Sharing the Point 2012

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Sharing the Point Travelogue, Part 4: Santiago, Chile

This is the fourth in a series of articles documenting the Sharing the Point South America 2012 Tour, sponsored by Fpweb.net and AvePoint.

“Your plane has crashed down. We have had to cancel the flight.”

These were the words we heard when reaching the checkout counter at the airport, before leaving from Montevideo, Uruguay for our flight to Santiago, Chile. It seems there was something lost in translation. Fortunately, “Your plane has crashed down” only means “There is a mechanical failure and the plane has been taken off the schedule.”

While it was a relief to get that worked out, the dilemma was now how are we going to get to Santiago? Option one: Rent a van and drive 12 to 14 hours through the mountains at night. Not a great choice, but available as a last resort. Option two: Find a private plane and charter the flight. Not viable at all on our budget. Option three: Stand at the counter, holding up the entire line at the airport until the attendant found us seats on the next available flight.

At first, that didn’t look like it was going to work, but we were persistent and with the blessing of a group of nuns standing in line right behind us, we were able to book a late night flight, arriving in Santiago about 1:00am.

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Sharing the Point Travelogue, Part 3: Uruguay

This is the third in our series of articles documenting the Sharing the Point South America 2012 Tour.

Sharing the Point South America 2012It was an early wake up call to get to the ferry for the trip to Montevideo, Uruguay. We had all agreed to a short night the night before because we were going to have to catch the 7:30am ferry, with a mandatory 6:30am check in.

That’s not how things roll, though, in the Oleson/Noel family tour. They still hadn’t actually seen a real Argentinian tango club. Joel, Paul, Ricardo and Michael went on the hunt and found a place where locals go to tango in the evening. Only hitch? It seems like tango is only for the over-60 crowd nowadays. Even with those restrictions, the guys had fun talking to the clientele and learning a couple steps.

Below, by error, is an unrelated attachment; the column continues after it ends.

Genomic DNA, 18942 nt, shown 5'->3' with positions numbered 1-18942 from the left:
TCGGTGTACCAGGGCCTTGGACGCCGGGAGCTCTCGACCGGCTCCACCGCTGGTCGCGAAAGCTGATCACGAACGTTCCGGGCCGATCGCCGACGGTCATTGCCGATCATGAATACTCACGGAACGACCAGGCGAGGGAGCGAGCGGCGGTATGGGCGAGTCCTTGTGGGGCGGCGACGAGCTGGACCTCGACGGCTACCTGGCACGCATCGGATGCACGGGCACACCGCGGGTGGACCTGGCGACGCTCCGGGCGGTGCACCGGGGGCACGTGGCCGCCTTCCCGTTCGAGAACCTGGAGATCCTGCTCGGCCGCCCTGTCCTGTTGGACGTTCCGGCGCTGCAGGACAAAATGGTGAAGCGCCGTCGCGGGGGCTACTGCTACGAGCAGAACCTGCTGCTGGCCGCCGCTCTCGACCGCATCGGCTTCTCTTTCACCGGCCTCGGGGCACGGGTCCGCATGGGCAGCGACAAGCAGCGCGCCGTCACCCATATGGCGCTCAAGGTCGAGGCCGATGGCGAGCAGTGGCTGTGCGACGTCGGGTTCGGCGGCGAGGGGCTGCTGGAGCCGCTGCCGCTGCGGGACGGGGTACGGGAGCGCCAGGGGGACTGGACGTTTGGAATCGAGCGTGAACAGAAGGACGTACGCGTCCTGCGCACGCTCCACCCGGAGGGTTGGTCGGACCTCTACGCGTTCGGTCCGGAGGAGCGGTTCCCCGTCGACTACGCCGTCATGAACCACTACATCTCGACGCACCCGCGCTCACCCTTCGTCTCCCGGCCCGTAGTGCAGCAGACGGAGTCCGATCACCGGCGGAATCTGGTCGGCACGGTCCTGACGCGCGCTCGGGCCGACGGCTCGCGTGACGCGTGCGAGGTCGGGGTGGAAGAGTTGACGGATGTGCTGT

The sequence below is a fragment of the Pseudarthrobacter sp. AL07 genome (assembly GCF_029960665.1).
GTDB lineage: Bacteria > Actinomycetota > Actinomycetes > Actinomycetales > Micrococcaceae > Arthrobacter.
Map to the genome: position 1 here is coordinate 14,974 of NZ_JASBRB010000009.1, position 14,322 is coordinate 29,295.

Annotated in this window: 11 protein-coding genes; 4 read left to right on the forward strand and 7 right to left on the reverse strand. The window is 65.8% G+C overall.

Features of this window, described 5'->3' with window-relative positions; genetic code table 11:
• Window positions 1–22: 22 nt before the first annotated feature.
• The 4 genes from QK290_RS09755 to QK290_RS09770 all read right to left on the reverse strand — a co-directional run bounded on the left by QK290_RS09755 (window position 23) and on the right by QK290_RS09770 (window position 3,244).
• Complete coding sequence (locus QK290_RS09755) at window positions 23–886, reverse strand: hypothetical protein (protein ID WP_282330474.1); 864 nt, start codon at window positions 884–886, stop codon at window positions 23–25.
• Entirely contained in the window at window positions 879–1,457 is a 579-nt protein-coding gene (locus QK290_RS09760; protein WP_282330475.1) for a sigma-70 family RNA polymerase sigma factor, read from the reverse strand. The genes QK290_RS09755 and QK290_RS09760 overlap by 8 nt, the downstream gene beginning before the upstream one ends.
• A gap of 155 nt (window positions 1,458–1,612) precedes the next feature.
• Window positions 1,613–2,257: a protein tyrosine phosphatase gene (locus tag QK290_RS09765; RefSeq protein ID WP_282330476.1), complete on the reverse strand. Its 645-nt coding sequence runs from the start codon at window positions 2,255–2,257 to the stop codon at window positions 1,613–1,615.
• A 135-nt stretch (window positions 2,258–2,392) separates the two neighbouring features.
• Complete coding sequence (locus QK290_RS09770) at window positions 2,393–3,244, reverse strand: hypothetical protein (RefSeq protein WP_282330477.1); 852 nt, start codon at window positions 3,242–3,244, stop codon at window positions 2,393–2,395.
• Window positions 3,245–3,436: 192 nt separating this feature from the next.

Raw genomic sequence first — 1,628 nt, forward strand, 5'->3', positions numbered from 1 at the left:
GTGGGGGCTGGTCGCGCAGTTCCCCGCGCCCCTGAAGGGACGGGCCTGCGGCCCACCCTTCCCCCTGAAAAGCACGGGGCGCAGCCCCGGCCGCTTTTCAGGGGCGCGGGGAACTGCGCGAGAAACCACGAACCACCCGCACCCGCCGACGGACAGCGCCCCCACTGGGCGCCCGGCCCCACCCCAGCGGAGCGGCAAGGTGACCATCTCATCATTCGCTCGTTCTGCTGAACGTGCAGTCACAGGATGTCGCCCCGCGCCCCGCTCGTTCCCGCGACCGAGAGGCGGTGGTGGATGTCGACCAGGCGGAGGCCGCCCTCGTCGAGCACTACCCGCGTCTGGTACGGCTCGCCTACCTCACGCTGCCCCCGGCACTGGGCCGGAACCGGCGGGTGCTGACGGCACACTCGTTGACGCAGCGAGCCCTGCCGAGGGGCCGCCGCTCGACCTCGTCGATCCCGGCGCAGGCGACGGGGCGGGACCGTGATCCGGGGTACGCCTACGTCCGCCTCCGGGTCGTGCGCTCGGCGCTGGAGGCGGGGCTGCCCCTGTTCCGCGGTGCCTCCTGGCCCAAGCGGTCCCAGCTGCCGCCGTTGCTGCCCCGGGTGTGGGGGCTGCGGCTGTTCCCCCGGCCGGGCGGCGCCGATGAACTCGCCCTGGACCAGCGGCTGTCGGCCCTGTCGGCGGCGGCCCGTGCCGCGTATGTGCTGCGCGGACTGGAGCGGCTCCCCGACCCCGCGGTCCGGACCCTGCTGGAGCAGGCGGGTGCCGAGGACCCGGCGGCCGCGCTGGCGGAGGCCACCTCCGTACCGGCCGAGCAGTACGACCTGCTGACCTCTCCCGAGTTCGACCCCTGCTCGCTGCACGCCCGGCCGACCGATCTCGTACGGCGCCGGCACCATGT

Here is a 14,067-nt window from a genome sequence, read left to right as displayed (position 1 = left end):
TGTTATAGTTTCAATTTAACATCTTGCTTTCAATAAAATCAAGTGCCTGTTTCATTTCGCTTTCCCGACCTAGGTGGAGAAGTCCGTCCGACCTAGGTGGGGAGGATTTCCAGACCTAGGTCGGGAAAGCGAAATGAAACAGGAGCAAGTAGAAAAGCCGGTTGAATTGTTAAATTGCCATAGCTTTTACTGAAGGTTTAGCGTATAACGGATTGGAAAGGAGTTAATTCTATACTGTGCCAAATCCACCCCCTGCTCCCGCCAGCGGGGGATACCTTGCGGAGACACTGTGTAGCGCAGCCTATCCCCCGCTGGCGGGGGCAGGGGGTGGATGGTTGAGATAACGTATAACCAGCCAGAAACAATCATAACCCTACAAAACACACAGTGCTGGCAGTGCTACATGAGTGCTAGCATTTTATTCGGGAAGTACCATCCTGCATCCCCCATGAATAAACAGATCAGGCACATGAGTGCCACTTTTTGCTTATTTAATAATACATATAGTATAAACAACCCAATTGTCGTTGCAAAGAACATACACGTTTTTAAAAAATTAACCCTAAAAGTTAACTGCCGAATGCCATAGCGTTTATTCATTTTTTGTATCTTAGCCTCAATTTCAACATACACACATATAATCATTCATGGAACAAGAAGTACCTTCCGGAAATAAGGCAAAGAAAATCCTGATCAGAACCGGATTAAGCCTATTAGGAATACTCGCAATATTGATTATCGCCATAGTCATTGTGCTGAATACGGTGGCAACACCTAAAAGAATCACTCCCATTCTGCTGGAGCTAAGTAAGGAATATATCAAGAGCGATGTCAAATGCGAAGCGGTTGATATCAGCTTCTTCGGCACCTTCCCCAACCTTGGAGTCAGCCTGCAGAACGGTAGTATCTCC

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Sharing the Point 2012 Travelogue, Part 2: Buenos Aires

(This is the second in a series of articles documenting the Sharing the Point South America 2012 Tour sponsored by Fpweb.net and AvePoint. In case you missed it, please check out the Sharing The Point 2012 South America & Antarctica Travelogue, Part 1)

By coincidence, four of us routed our travel through Washington DC and ended up on the same flight down to Buenos Aires. This was a long haul, but relatively easy because of the 10:00pm departure, allowing us to get some sleep before we arrived.

The first shock of the trip was having to pay $140.00 as an entrance fee into Argentina. The pass is valid for 10 years, but it still felt like getting hit with a “tourist tax”. Dan Holme had flown in a couple days earlier and warned us to negotiate a taxi fee before we accepted a ride. We were able to get that done through the taxi info center at the airport and headed into downtown Buenos Aires.

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Sharing the Point: South America and Antarctica Travelogue (Part 1)

Mark MillerIt has been a week since my return from the Sharing the Point Tour of South America and Antarctica, and yet the aura surrounding the event has not dissipated.

In fact, it gets stronger each time I view the pictures or talk with people about the trip. Even this morning while walking the kids to school, neighbors were surrounding us, asking questions and listening in awe as I described some of the scenarios of the journey through South America and Antarctica. My six year old’s first grade class is studying foods of the world, so I’ve even been invited to give a presentation at PS 41 in New York City, showing our food pictures from the trip.

I was able to visit six locations near the “end of the world”, as they call it in Ushuaia, speaking with people about their use of SharePoint, what their projects look like and what their plans are for the future. Along the way there were food adventures, unexpected changes in travel plans and hospitality that made us feel welcome wherever we went.

This is the first in a series of articles reliving moments from our tour, explaining why we do what we do and talking about future plans for Sharing the Point.

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